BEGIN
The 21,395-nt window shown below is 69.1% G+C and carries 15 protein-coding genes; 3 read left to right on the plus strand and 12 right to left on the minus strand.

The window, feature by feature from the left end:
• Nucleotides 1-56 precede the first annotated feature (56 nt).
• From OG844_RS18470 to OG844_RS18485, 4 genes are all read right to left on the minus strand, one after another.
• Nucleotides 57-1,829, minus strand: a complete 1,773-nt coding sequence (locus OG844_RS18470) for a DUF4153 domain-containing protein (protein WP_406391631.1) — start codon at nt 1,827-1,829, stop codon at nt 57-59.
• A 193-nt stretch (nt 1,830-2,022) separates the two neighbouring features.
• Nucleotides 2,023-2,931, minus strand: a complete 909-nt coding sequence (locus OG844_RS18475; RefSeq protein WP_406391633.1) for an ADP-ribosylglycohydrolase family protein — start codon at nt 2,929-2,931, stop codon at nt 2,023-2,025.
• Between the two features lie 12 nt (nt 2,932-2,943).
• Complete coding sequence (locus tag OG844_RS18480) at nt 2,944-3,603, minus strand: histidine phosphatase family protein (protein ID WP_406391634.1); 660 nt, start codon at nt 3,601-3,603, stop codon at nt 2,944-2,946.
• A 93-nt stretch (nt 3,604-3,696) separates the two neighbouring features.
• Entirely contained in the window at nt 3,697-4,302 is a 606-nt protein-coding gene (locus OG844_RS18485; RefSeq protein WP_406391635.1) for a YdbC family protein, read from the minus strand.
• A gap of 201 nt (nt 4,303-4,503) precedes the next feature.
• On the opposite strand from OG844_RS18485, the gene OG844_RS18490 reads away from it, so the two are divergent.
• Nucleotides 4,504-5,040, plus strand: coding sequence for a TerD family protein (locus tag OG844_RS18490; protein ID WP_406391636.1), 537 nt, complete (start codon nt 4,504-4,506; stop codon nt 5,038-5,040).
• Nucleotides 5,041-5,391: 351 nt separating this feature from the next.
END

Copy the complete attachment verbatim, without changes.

The 21,395-nt window shown below is 69.1% G+C and carries 15 protein-coding genes; 3 read left to right on the plus strand and 12 right to left on the minus strand.

The window, feature by feature from the left end:
• Nucleotides 1-56 precede the first annotated feature (56 nt).
• From OG844_RS18470 to OG844_RS18485, 4 genes are all read right to left on the minus strand, one after another.
• Nucleotides 57-1,829, minus strand: a complete 1,773-nt coding sequence (locus OG844_RS18470) for a DUF4153 domain-containing protein (protein WP_406391631.1) — start codon at nt 1,827-1,829, stop codon at nt 57-59.
• A 193-nt stretch (nt 1,830-2,022) separates the two neighbouring features.
• Nucleotides 2,023-2,931, minus strand: a complete 909-nt coding sequence (locus OG844_RS18475; RefSeq protein WP_406391633.1) for an ADP-ribosylglycohydrolase family protein — start codon at nt 2,929-2,931, stop codon at nt 2,023-2,025.
• Between the two features lie 12 nt (nt 2,932-2,943).
• Complete coding sequence (locus tag OG844_RS18480) at nt 2,944-3,603, minus strand: histidine phosphatase family protein (protein ID WP_406391634.1); 660 nt, start codon at nt 3,601-3,603, stop codon at nt 2,944-2,946.
• A 93-nt stretch (nt 3,604-3,696) separates the two neighbouring features.
• Entirely contained in the window at nt 3,697-4,302 is a 606-nt protein-coding gene (locus OG844_RS18485; RefSeq protein WP_406391635.1) for a YdbC family protein, read from the minus strand.
• A gap of 201 nt (nt 4,303-4,503) precedes the next feature.
• On the opposite strand from OG844_RS18485, the gene OG844_RS18490 reads away from it, so the two are divergent.
• Nucleotides 4,504-5,040, plus strand: coding sequence for a TerD family protein (locus tag OG844_RS18490; protein ID WP_406391636.1), 537 nt, complete (start codon nt 4,504-4,506; stop codon nt 5,038-5,040).
• Nucleotides 5,041-5,391: 351 nt separating this feature from the next.